Nutrient and Chemical Composition of 13 Wild Plant Foods of Niger
Human populations of the western Sahel depend upon a number of wild plant foods to satisfy a substantial part of their nutritional requirements, and this dependency increases during times of drought. However, the database of the nutrient and chemical compositions of these wild plant foods is incomplete and fragmentary. Herein we report the lipid, fatty acid, amino acid, total protein and mineral content of 13 wild plant foods collected in the Republic of Niger in 1996. Four plants contained 20–29% protein on a dry wt. basis: Bombax costatum fruit, Leptadenia hastata leaves, ataruhu (Hausa name) fruit, and the seeds of Parkia biglobosa. Ataruhu leaves compared most favorably with a World Health Organization protein standard. Plants which contained substantial amounts of one or both of the essential fatty acids (linoleic andα -linolenic acids) were Capsicum spp. fruit, Parkia biglobosa seeds and Leptadenia hastata leaves. Entada africana leaves and Leptadenia hastata leaves were rich sources of calcium. Zinc concentrations were highest in the mesocarp and seeds of Hibiscus esculentus fruit. Three plants contained relatively high levels of iron: Leptadenia hastata leaves, ataruhu fruit and Entada africana leaves. These data will be of use in determining which plants should be preferentially utilized and conserved to benefit the overall nutrition of populations who inhabit the Sahel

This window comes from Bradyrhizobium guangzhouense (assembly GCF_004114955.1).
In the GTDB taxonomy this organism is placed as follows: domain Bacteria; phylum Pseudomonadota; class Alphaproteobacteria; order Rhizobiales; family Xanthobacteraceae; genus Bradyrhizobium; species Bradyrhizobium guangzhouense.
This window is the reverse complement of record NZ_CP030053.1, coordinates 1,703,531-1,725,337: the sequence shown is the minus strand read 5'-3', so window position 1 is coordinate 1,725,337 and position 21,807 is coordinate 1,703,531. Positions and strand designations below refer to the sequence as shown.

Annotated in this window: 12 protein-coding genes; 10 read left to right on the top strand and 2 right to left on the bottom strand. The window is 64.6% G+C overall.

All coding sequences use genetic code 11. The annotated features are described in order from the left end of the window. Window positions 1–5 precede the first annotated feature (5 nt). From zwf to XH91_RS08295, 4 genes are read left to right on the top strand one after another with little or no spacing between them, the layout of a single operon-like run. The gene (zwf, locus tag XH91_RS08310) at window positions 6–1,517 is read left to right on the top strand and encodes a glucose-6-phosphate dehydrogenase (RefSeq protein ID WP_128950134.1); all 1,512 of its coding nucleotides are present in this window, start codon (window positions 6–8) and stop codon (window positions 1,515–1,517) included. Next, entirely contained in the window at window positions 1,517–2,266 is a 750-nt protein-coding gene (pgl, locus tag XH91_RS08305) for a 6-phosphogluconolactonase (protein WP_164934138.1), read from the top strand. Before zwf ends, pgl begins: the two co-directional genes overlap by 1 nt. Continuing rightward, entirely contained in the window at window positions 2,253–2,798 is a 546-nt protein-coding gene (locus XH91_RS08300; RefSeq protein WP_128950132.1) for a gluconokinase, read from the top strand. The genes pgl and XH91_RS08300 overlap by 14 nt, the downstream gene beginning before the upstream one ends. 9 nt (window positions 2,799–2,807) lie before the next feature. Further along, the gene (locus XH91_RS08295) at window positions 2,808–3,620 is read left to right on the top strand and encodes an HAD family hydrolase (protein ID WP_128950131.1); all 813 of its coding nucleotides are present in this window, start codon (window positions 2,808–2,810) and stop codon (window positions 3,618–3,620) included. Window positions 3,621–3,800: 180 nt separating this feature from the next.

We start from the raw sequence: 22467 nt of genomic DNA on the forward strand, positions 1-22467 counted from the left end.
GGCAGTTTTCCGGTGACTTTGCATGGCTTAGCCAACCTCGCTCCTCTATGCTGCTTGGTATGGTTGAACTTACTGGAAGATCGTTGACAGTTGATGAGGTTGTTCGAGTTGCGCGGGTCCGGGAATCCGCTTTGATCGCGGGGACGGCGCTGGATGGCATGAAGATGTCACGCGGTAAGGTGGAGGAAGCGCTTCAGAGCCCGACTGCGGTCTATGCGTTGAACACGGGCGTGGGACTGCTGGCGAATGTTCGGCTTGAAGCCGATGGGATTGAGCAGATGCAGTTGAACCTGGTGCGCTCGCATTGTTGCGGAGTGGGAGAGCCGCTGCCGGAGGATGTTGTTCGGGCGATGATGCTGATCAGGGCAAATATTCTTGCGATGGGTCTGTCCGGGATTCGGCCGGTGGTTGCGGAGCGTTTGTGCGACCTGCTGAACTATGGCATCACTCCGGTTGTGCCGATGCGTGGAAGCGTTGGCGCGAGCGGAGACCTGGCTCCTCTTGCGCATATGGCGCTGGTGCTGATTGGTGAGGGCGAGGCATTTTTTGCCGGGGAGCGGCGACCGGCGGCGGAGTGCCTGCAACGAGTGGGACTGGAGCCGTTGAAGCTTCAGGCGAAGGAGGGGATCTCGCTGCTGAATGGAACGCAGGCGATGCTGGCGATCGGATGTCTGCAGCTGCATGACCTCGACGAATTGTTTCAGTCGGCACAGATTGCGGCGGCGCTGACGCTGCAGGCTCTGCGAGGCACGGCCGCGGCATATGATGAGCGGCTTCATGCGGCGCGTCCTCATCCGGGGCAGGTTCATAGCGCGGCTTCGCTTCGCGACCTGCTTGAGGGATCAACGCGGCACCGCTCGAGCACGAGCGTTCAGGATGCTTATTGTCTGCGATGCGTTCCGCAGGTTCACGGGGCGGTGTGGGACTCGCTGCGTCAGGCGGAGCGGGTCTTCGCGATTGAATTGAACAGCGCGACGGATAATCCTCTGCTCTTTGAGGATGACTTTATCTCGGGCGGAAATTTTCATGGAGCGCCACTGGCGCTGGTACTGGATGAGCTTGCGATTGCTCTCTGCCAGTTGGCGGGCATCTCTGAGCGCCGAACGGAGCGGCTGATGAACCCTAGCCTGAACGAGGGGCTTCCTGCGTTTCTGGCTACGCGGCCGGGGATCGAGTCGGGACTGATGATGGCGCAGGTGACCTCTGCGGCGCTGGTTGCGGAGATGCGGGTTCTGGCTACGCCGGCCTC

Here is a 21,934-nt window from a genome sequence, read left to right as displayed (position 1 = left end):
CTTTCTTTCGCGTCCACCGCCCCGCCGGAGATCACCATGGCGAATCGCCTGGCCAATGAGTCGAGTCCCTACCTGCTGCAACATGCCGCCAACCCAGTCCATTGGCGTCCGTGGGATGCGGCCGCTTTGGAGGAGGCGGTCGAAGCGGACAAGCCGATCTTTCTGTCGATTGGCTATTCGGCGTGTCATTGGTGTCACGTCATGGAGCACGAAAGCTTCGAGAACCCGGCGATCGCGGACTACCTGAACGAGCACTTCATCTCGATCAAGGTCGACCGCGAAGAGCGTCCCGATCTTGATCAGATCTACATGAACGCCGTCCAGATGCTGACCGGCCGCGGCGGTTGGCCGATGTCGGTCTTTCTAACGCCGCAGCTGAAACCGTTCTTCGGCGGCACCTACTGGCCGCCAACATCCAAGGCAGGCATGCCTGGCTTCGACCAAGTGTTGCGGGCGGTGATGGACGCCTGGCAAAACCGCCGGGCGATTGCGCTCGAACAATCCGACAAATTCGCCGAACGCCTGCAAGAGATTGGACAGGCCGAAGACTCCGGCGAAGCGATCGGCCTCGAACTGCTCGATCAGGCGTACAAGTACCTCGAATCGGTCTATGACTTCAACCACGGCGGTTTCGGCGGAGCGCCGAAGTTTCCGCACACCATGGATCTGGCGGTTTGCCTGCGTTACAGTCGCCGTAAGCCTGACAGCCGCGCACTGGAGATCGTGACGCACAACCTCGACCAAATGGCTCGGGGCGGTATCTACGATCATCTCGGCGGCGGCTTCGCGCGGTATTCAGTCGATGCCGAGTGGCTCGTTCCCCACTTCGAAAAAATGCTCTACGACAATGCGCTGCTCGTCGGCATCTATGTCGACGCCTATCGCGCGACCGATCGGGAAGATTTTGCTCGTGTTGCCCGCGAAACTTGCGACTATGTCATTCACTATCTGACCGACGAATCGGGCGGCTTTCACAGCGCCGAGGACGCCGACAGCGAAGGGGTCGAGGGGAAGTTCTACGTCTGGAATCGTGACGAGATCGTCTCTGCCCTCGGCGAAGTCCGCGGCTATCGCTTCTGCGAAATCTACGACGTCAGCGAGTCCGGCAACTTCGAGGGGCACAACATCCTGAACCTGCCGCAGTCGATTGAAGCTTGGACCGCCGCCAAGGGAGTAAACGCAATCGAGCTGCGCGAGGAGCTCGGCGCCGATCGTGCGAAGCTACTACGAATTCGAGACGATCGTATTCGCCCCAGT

Document Type: Short Communication
Department of Biochemistry and Molecular Biology, University of New Mexico School of Medicine, Room 249 BMSB, Albuquerque, NM, 87131, U.S.A
Faculty of Science, Université Abdou Moumouni, Niamey, Niger
Center for Advanced Study of International Development, Michigan State University, East Lansing, MI, U.S.A.
National Institute of Occupational Safety and Health, Cincinnati, OH, U.S.A.
Publication date: February 1, 2000
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